Top 10 reasons WHY converting traffic lanes to bike lanes defies common sense

  • Much of the traffic from Cascade will head to heavily congested Nevada.  This is directly against the goals of the ONEN board: “equitable distribution of traffic . . .  so that no one street is excessively overloaded”. (ONEN Master Plan 1991)
  • There are no solid numbers to help decide whether or not to convert Cascade back.  If traffic on Cascade drops by 4,000 and Nevada  traffic increases by 4,000, then the best Ms. Krager has promised is to “look at it.”
  • We’re told that “it’s only paint” and that they’ll monitor the situation and reverse it if narrowing Cascade Ave doesn’t work.  Yet, Ms. Krager has said the flashing lights by the crosswalks at CC  “gives the students a false sense of security”.  The lights have also been hated by a majority of the drivers for years, but the lights are still there years later.  Even if the vast majority of people hate the change on Cascade, it’ll be very difficult to restore it to the better configuration it currently has before our tax money was wasted on this experiment.
  • Cascade still won’t be completely safe with one lane of traffic.  After Kathleen Krager’s presentation to the CTAB board on Tuesday, February 6th, she shared some statistics. She said that the year before she took over as traffic engineer for the Springs, that over 30 pedestrians were killed. The year after she took over, the number of pedestrians that were killed dropped to 6. The point she was making is that changes aren’t always cause/effect.  Then, she said something to the effect that “Even if they have a fatality soon after Cascade is restriped, it is just a fluke.”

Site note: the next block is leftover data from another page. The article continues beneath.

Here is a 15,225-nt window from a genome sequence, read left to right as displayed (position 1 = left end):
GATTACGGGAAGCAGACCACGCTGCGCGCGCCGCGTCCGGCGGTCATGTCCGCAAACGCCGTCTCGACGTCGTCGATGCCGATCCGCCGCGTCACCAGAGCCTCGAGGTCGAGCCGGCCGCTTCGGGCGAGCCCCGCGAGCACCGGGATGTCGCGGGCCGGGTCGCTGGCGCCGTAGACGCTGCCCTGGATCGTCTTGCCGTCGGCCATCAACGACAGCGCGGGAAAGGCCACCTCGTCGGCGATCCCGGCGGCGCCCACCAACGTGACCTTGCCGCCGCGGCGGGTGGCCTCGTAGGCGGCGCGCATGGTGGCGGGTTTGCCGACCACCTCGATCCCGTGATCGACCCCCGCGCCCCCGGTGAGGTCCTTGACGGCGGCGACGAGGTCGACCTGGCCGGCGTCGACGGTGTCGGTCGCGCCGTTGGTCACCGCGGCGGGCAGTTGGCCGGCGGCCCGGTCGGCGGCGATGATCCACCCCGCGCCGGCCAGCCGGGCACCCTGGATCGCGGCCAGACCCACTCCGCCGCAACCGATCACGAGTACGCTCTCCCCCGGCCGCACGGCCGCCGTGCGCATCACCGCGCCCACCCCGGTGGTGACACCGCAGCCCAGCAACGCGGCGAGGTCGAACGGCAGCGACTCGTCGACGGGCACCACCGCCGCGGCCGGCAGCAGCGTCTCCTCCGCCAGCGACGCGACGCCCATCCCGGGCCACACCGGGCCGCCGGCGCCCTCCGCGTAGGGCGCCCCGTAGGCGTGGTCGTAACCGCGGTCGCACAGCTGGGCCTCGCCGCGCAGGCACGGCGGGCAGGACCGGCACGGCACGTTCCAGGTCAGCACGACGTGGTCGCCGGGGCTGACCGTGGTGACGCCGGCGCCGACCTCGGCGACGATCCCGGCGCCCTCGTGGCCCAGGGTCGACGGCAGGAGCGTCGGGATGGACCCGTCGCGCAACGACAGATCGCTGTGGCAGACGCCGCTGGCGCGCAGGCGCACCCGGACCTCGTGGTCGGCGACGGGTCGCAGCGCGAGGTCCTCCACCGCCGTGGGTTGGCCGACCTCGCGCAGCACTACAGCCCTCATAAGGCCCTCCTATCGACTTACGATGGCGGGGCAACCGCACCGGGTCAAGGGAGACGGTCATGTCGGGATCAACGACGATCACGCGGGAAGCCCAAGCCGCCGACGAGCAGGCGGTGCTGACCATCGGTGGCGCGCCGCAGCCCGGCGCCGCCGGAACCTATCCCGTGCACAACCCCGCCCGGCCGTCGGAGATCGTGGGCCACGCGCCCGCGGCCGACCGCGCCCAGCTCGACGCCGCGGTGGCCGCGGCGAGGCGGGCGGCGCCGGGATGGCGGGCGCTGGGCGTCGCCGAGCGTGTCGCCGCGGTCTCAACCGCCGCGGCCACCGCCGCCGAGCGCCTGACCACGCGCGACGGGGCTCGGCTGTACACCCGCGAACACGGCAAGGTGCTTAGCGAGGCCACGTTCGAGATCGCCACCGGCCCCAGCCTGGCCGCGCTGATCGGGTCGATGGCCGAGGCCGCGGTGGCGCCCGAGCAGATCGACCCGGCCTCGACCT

The professional traffic engineer understands: A single lane across Cascade does NOT guarantee that a skate boarder/bicyclist/pedestrian won’t get severely injured again. The ONLY guarantee of NO injuries is to decouple traffic with an underpass. CC and the City’s refusal to do that means that they’re playing Russian Roulette with the CC student’s lives while at the same time proclaiming that the most important reason for this radical change is “safety”! What chutzpah!!
  • The City has polarized the neighborhood by choosing the most controversial way to handle Cascade.  Ms. Krager was told about a win/win solution: A pedestrian light through the CC campus that would allow a student to cross to the median, and then push another button for a second light to finish crossing Cascade.  She told us this compromise is not acceptable.  It’s either win or lose as far as the City is concerned. They seem to be more concerned about what CC wants than to find a solution that all in the neighborhood can live with.
  • There are already abundant options to get from the ONEN to downtown via bike.  Corona is already an “official” bike path.  Two additional great streets that most bicyclists are already using are Wood Avenue and Tejon St.  Since these streets have much lighter vehicular traffic than Cascade does, they’re much safer and more pleasant to ride on.
  • The City wants to “right-size” Cascade.  How about “right sizing” the bicycle lanes?  Does it make any sense to spend money to convert a preexisting lane which is currently used by about 5,500 to 2,500 vehicles per day for the use of about 50 to 20 bicycles?
  • When it snows, bike traffic goes down to almost zero.  This is when a second lane for traffic greatly eases congestion.  Being stuck behind a car creeping along at 10 MPH when the first few flakes begin to fall causes traffic to back up quickly.  Cut throughs on East/West streets will skyrocket then, increasing the noise and danger on the side streets.
  • Cascade is used by many to access I-25.  The bike paths downtown at Cascade and Bijou have already taken away an additional turn lane for vehicles.  This leads to more traffic backups, especially when there’s heavy pedestrian traffic close to the Marian House.
  • There are many other projects which the 2C money would be better spent on.  Among those would be to upgrade the red turn arrows so that they flash yellow when it’s not a busy time of day.  That would increase productivity, help the environment and make traveling easier.

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